For millennia, poultices of plantain leaves have been applied to wounds, sores, and stings to promote healing. The active constituents are the anti-microbial compound aucubin, the cell-growth promoter allantoin, a large amount of soothing mucilage, flavonoids, caffeic acid derivatives, and alcohols in the wax on the leaf surface. The root of plantain was also traditionally used to treat wounds, as well as to treat fever and respiratory infections.
Due to its astringent properties, a tea of plantain leaves can be ingested to treat diarrhea or dysentery. Due to the high vitamin and mineral content, plantain tea simultaneously replenishes the nutrients lost as a result of diarrhea. Adding fresh plantain seeds or flower heads to a tea will act as an effective lubricating and bulking laxative and soothe raw, sore throats.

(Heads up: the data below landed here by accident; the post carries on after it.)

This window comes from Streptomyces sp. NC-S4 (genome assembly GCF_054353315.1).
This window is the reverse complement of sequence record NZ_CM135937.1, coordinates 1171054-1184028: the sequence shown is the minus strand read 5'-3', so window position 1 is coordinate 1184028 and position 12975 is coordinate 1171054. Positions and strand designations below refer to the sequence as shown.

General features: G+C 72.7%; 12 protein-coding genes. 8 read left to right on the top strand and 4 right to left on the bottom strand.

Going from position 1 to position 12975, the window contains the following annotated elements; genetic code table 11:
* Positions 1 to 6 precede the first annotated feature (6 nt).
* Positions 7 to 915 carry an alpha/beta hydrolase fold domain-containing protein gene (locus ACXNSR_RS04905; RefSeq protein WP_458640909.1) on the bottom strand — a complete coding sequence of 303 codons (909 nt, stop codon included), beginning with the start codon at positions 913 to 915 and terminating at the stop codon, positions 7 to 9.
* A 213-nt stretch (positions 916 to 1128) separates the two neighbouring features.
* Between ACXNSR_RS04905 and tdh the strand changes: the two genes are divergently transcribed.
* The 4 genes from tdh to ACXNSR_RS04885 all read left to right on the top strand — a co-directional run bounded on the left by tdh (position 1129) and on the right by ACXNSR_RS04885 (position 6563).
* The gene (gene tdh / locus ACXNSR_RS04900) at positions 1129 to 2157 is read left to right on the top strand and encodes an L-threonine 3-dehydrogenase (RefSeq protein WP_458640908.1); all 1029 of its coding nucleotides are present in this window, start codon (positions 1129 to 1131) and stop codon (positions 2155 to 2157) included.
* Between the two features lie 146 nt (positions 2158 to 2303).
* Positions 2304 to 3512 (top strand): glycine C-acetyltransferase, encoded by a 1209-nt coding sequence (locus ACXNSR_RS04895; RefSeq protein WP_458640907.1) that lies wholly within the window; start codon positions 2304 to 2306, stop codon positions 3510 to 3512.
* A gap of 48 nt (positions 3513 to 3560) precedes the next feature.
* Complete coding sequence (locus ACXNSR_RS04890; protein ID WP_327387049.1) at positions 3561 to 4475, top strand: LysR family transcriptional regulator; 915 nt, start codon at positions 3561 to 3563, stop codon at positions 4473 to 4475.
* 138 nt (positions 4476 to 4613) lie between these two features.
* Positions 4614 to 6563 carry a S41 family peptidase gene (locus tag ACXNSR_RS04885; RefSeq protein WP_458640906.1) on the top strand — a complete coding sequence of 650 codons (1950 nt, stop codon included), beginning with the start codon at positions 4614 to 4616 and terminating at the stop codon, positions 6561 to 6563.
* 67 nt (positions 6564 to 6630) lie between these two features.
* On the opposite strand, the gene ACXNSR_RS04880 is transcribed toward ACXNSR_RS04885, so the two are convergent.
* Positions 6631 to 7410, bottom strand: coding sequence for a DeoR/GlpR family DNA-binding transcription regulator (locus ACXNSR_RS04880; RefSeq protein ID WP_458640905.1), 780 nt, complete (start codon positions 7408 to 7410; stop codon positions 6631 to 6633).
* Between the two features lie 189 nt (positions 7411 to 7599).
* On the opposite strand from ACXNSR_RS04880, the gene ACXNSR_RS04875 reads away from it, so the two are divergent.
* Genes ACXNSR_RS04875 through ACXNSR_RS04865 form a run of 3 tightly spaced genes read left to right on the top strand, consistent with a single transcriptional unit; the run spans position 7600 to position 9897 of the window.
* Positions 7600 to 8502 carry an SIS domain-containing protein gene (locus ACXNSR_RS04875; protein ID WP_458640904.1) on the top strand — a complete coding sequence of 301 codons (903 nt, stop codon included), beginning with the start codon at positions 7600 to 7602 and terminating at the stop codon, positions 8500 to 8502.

When ingested, the aucubin in plantain leaves leads to increased uric acid excretion from the kidneys, and may be useful in treating gout.